St. Paul's Church is a former Catholic church, now used by a group of young Catholics and the Jacobite Syrian Christian Church. The church was built between 1835 and 1837 according to the plans of Patrick Byrne, who also designed the nearby St. Audoen Catholic Church and the Church of the Immaculate Conception (Adam and Eve's) on the Merchant's Quay.
Dublin is famous for its beautiful Georgian buildings, its music scene and of course its pubs. Dublin's religious heritage is just as interesting, it tells the story of the city's foundation by the Vikings, its long occupation by the English, and the birth of nationalism through Catholicism.
The Church of the Immaculate Conception, also known as Adam and Eve, is a Franciscan church that was built between 1834 and 1889. The church was built following the Catholic emancipation of 1829. In the days of hiding, the Franciscan friars of Dublin discreetly held mass at the tavern of Adam and Eve, hence the popular name of today's church. The church was designed by architect Patrick Byrne, who had planned a tower at the entrance to Merchant's Quay. However, due to financial problems, the church was built without a nave or tower. The church was originally dedicated to Saint Francis, but in 1889 it was rededicated to the Immaculate Conception of Our Lady.
St Audoen's Church, founded in 1190, is located in Dublin's Old Town. It is the oldest parish church in use in Dublin, and a rare example of medieval architecture in the city. In 1825 the church building was in a state of ruin, parts of the church were closed or roofless. The architect Thomas Drew was the first to draw serious attention to the architectural and historical importance of the church in 1866. In 1826, the seventeenth-century tower was remodelled by Henry Aaron Baker, but it was not until the major restoration in 1982 that the tower was secured. A Catholic church of the same name is located next door.
Christ Church Cathedral or the Dublin Cathedral is an Irish Anglican cathedral. Founded in 1038 by the Vikings who occupied Dublin, it is the oldest of the city's two cathedrals. In 1539, King Henry VIII decided to convert the priory into an Anglican cathedral with a dean and a chapter. The Cathedral was completely renovated during the Victorian era by George Edmund Street. In the twentieth century, further renovations were carried out, particularly between 1980 and 1982.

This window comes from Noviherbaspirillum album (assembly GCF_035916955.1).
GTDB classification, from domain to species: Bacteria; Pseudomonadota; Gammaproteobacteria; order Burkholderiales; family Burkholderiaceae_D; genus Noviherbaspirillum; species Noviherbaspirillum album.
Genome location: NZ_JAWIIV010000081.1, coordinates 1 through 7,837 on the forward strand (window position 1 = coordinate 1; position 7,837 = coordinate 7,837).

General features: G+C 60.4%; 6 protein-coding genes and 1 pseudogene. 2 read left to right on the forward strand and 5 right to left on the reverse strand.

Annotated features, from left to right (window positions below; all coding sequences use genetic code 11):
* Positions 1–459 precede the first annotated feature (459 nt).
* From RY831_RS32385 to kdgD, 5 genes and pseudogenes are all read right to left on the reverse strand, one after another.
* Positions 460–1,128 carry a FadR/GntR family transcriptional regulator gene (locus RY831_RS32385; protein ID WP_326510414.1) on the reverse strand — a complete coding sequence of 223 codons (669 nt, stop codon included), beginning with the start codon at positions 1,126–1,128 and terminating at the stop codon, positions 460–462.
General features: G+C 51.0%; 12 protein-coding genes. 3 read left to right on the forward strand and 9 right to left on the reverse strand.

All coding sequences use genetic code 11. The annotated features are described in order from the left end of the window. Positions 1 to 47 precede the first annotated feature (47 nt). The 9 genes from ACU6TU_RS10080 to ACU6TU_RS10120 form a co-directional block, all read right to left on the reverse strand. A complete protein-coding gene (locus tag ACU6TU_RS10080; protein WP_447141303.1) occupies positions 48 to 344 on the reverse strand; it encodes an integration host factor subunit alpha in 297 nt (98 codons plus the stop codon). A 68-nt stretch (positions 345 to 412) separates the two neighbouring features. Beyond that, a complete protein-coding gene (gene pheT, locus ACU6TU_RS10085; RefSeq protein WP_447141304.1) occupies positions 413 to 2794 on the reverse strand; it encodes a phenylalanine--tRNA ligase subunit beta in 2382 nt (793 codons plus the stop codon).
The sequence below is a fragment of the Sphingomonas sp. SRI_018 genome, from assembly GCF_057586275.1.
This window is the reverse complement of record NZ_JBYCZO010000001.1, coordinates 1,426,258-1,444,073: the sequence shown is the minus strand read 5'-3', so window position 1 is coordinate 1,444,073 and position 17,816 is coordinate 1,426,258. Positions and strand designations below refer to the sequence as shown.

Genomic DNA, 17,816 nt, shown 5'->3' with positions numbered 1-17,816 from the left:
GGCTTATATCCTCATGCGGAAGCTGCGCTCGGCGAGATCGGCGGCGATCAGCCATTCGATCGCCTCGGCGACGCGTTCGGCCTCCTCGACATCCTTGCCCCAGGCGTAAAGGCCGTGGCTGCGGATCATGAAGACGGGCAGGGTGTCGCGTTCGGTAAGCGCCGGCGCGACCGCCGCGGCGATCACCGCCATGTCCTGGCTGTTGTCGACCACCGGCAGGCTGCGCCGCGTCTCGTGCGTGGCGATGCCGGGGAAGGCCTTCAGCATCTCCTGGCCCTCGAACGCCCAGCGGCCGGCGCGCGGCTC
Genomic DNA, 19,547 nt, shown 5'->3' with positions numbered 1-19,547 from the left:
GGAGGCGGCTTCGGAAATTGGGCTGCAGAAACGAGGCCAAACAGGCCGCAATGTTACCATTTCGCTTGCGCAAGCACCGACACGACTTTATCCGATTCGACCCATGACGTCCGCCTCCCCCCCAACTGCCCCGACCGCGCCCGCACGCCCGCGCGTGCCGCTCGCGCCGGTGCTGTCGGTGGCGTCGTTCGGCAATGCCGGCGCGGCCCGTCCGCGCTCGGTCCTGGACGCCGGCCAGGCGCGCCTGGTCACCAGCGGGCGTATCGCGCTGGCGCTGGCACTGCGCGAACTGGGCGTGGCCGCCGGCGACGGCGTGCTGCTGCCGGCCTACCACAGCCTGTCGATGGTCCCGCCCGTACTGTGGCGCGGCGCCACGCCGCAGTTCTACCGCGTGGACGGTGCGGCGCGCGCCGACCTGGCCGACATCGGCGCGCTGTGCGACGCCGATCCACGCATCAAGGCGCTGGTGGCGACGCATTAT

St. Patrick's Cathedral, built in the 13th century, is the seat of the Anglican Church of Ireland. The building stands on a former place of worship dating back to the 5th century. The west tower was rebuilt by Archbishop Minot in 1370 after a fire and the spire dates from 1749. In 1666, the Cathedral Chapter donated the Chapel of the Virgin to the community of French Huguenot Protestants who had taken refuge in Ireland. Until 1816, a service was held every Sunday in French by a Huguenot pastor. In the 1860s, a major renovation was necessary, financed by Sir Benjamin Guinness (of the brewery of the same name). As a result of this renovation, many of the walls and decorations date from the Victorian era.
The Church of John's Lane is a Roman Catholic church whose construction began in 1862. The architects were Edward Welby Pugin and George C. Ashlin. In 1874, the Gothic Revival church was consecrated, but the interior was completed in 1911. The church's bell tower is the highest in the city, at over 61 metres.
Newman University Church is a Catholic church in Dublin, built in 1855-56. It was founded by John Henry Newman for the newly established Catholic University of Ireland, and designed in a neo-Byzantine style, due to the architect's aversion to Gothic architecture. The interior is richly decorated with marble and serpentine from many parts of Ireland.